"Personal wealth," says Stross, "has an upper bound beyond which the numbers are meaningless."

But there's another argument for billionaires: they can mobilize their money to change the world (in Jobsean parlance, "make a dent in the universe"). Gates can create a foundation to eradicate child poverty, Musk can use his fortune to establish a Mars colony, etc.


But, Stross says, though billionaires are incredibly rich, they are *nowhere near rich enough* to do any of this stuff. The world's total income - the Gross World Product (GWP) - is $70-$100T. Add up all the world's billionaires' fortunes and you don't even get 1% of that. The wealth of a Bezos or Musk doesn't even cover the 2019 *rise* in GWP.



For all the lobbying, the corrupting of politicians, the big talk about going to Mars, the "midlife crisis toys like Twitter or weekend getaways on a space station," billionaires can't actually *do* much.

That includes billionaire autocrats like Xi and Putin, who have "nuclear weapons, armies, and populations in 8-9 digits" at their disposal. All of that still won't deliver Putin the swift victory in Ukraine he planned as a 70th birthday present to himself.


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Stross hypothesizes that billionaires "probably feel about as helpless in the face of revolutions, climate change, and economic upheaval as you and I."

Billionaires may have figured out how to cheat taxes, but they can't cheat death. Stross says that this produces the cognitive dissonance at the heart of the psychopathology of billionaires: despite being able to command any luxury or necessity for sale, at any price, they can't insulate themselves from objective reality.


Not with all the luxury bunkers in the nation of New Zealand.

So: Musk (50) will probably never go to Mars. Even if a Mars colony can be established in a mere 20 years (a fantasy), he will likely not be able to make the journey at 70.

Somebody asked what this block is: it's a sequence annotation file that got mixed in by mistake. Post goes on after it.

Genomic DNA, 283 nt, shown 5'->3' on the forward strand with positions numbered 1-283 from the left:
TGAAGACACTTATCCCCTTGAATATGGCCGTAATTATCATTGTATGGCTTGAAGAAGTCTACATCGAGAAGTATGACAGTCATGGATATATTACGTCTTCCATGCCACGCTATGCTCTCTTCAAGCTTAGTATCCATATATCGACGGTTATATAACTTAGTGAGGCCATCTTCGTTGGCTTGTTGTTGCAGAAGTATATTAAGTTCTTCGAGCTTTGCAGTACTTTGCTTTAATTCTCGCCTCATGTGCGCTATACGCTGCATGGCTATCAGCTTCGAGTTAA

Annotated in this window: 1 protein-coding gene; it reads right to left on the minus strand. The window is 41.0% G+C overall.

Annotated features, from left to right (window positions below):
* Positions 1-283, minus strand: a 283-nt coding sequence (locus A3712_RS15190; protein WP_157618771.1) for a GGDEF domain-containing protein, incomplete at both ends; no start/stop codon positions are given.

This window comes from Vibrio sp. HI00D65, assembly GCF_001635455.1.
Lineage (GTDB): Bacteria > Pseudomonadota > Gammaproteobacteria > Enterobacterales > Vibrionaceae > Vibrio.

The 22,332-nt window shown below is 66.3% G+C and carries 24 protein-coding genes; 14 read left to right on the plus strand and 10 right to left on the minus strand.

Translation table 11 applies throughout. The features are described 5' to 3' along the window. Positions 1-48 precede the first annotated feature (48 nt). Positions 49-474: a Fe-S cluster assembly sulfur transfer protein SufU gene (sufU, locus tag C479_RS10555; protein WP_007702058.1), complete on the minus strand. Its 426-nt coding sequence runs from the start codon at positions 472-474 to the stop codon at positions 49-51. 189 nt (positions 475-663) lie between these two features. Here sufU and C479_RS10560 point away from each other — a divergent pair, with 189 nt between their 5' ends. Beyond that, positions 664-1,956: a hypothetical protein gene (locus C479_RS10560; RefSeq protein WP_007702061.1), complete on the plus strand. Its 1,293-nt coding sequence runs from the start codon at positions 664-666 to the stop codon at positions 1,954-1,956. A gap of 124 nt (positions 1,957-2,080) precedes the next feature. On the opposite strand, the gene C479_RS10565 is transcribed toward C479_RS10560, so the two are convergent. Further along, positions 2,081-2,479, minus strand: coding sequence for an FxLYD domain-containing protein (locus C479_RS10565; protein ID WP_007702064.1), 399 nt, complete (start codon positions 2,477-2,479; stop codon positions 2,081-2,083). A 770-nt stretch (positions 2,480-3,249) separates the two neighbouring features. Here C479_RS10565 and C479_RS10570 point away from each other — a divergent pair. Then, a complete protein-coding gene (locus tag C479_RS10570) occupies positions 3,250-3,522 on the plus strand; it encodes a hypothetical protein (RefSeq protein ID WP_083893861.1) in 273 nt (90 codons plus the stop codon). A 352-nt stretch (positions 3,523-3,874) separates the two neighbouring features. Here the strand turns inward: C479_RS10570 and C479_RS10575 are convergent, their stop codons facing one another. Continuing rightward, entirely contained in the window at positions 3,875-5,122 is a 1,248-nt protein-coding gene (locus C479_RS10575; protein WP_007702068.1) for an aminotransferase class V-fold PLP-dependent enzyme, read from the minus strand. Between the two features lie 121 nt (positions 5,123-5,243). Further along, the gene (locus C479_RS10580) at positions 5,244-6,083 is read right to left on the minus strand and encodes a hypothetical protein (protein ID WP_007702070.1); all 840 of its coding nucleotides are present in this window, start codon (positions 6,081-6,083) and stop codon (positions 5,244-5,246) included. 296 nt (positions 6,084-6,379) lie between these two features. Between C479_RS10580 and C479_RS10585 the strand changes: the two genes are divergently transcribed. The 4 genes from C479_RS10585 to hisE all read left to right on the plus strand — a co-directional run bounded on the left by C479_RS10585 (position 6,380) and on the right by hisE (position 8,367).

Putin is 70. He's got thyroid cancer (and, depending on who you believe, lots of other ailments). The only Russian leader in history that lived past 80 was Gorbachev, who only served for six years and largely escaped the premature aging effects of office.


Vast wealth does create enormous power, and that creates tangible outcomes, but it's easy to get lost in the hype. Musk didn't found Tesla. SpaceX merely represents a refinement in the long history of reusable spacecraft. Starlink is a reboot of Teledesic.

The most prominent outcomes of billionaire power are all negative: the Kochs may have literally ended human civilization by funding climate denial.


Billionaires are unaccountable - that's why people dream of amassing billions, after all, to escape the petty objections of others - and unaccountable power produces catastrophes.

The fantasy of billionaire wealth is that, with enough money, you can just *do what you want*.


If what you want requires other people, you can just pay them to do their part. If other people don't want you to have what you want, you can just pay them to go away, or pay someone else to take them away. It's a toddler's fantasy of manifesting your will.


The reality is that we live in a society and other people aren't non-player characters or mere obstacles. Unchecked power can be used for destruction, but it creates very little, besides more destructive power. Left unchecked, that power will destroy the very society that protects it.


@pluralistic Tangentially, for all the despair we're feeling, I think it's worth noticing that in recent decades, we've seen the most powerful militaries demonstrate that, while they can cause immense destruction and suffering, they cannot achieve their primary purpose: attacking and controlling territory.

Their teeth are fearsome but they are mostly vulnerable tail.

And do militarized police even think about logistics?